14. The computer-readable storage medium according to claim 13, wherein the determining of the presence of a defect comprises instructions for comparing the generated optical image data to the biased inspection data, wherein a variation between the generated optical image data and the biased inspection data that exceeds a user selectable threshold is indicative of a defect in the alternating phase shift mask.
15. The computer-readable storage medium according to claim 14, wherein the biased inspection data is based on a difference in the optical scanning response of the phase shifted optical imaging data observed by the optical scanner and reference optical image data generated from design data.
16. The computer-readable storage medium according to claim 13, wherein the scanning utilizes a wavelength of light that is a mismatch with wavelength light used to expose the alternating phase shift mask during fabrication.
17. The computer-readable storage medium according to claim 13, wherein the determining comprises utilizing a die-to-database inspection methodology.
Description
BACKGROUND OF THE DISCLOSURE

This disclosure generally relates to mask inspection, and more specifically to inspecting an alternating phase shift mask using biased inspection data.

Currently, state of the art semiconductor manufacturing utilizes 193 nm wavelength optical lithography systems in conjunction with phase shift masks such as alternating phase shift masks to create circuit patterns. A problem that alternating phase shift mask manufacturers face is that currently available mask inspection tools used to find defects in the masks after fabrication utilize a non-actinic wavelength of light which does not match with the 193 nm wavelength optical lithography systems. When there is a mismatch between the wavelength of light used to expose an alternating phase shift mask and the wavelength of light used to inspect the mask, a die-to-database inspection methodology will generate a very high number of false defect detections when inspecting an alternating phase shift mask. A die-to-database inspection methodology, which compares images taken from the alternating phase shift mask to images of the design data used to fabricate the mask, will generate a high number of false detection of defects because the images observed for the unetched (0 degree regions) and etched regions (180 degree phase shift) of the mask will differ from the size of the stored images of the design data due to the variation in the wavelength of light used to expose the mask during circuit fabrication and that used to inspect the mask during mask fabrication. With such a high rate of false detection of defects, mask manufacturers typically have to reduce the sensitivity of the inspection of the alternating phase shift mask to quartz defects (etched regions).

These mismatch problems are not limited solely to situations when a mask is exposed on 193 nm wavelength optical lithography systems, but are inherent in any situation where the wavelength of light used to expose the alternating phase shift mask in the circuit fabrication process is different from the wavelength used to inspect the alternating phase shift mask during its fabrication process.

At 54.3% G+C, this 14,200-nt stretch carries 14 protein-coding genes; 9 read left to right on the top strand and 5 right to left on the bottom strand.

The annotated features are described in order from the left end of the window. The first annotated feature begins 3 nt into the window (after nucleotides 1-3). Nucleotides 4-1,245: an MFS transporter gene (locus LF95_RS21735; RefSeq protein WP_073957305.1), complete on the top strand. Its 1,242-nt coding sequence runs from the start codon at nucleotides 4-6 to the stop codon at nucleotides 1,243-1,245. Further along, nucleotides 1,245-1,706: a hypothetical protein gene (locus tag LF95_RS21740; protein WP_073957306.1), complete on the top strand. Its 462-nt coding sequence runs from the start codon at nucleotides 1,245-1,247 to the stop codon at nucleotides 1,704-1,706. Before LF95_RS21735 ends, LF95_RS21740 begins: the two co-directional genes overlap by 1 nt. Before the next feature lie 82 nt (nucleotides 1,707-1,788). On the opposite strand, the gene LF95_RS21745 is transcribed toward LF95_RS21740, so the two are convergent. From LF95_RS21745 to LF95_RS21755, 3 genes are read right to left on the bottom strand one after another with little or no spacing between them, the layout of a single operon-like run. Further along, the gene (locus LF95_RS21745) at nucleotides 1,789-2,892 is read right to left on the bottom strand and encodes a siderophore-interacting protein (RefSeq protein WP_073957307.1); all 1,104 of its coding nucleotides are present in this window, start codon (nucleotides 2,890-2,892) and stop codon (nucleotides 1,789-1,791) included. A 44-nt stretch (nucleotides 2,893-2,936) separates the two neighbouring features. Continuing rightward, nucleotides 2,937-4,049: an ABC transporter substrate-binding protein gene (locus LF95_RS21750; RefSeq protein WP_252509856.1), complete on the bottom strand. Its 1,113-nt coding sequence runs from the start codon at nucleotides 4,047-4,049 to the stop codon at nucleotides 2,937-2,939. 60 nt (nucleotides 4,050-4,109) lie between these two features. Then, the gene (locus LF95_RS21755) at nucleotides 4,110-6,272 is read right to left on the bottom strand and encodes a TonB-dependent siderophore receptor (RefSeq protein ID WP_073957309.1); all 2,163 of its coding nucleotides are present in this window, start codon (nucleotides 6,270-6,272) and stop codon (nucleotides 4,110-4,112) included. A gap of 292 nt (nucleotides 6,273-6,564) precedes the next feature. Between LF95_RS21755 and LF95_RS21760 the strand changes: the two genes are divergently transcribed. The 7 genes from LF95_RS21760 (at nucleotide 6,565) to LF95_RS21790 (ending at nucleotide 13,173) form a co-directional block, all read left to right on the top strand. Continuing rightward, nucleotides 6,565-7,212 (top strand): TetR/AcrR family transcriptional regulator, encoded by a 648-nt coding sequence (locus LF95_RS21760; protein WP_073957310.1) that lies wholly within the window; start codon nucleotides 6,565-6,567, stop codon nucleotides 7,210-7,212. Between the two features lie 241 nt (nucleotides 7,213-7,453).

One way to avoid the mismatch problems is to use a die-to-die inspection methodology which compares two identical images on the mask having the same pattern and identifies any discrepancies between the two. In this methodology, the difference in the wavelength of light used to expose the mask during circuit fabrication and that used during mask inspection is not an issue because the die-to-die inspection is based only on the wavelength of light used to inspect the mask during its fabrication. Unfortunately, a die-to-die inspection methodology is not practical because many of today's alternating phase shift mask designs are too large to have a copy of the design on the same mask.

SUMMARY

Therefore, there is a need for an approach that can accommodate a die-to-database inspection methodology for alternating phase shift masks exposed with a wavelength of light that is different from the wavelength of light used to inspect the masks during mask fabrication.

In one embodiment, there is a system for inspecting an alternating phase shift mask. In this embodiment, the system comprises an optical scanner configured to scan the alternating phase shift mask and generate optical image data. A database is configured to store inspection data biased to compensate for the optical scanning response of the alternating phase shift mask with the optical scanner. An image processor is configured to determine if a defect is present in the alternating phase shift mask. The image processor determines the presence of a defect by comparing the generated optical image data to the biased inspection data. A variation between the generated optical image data and the biased inspection data that exceeds a user selectable threshold is indicative of a defect in the alternating phase shift mask.

In another embodiment, there is a method for inspecting an alternating phase shift mask. In this embodiment, the alternating phase shift mask is scanned with an optical scanner. The method further comprises generating optical image data from the scan of the alternating phase shift mask. The method also comprises retrieving inspection data biased to compensate for the optical scanning response of the alternating phase shift mask with the optical scanner. The method further comprises determining if a defect is present in the alternating phase shift mask in accordance with the generated optical image data and the biased inspection data.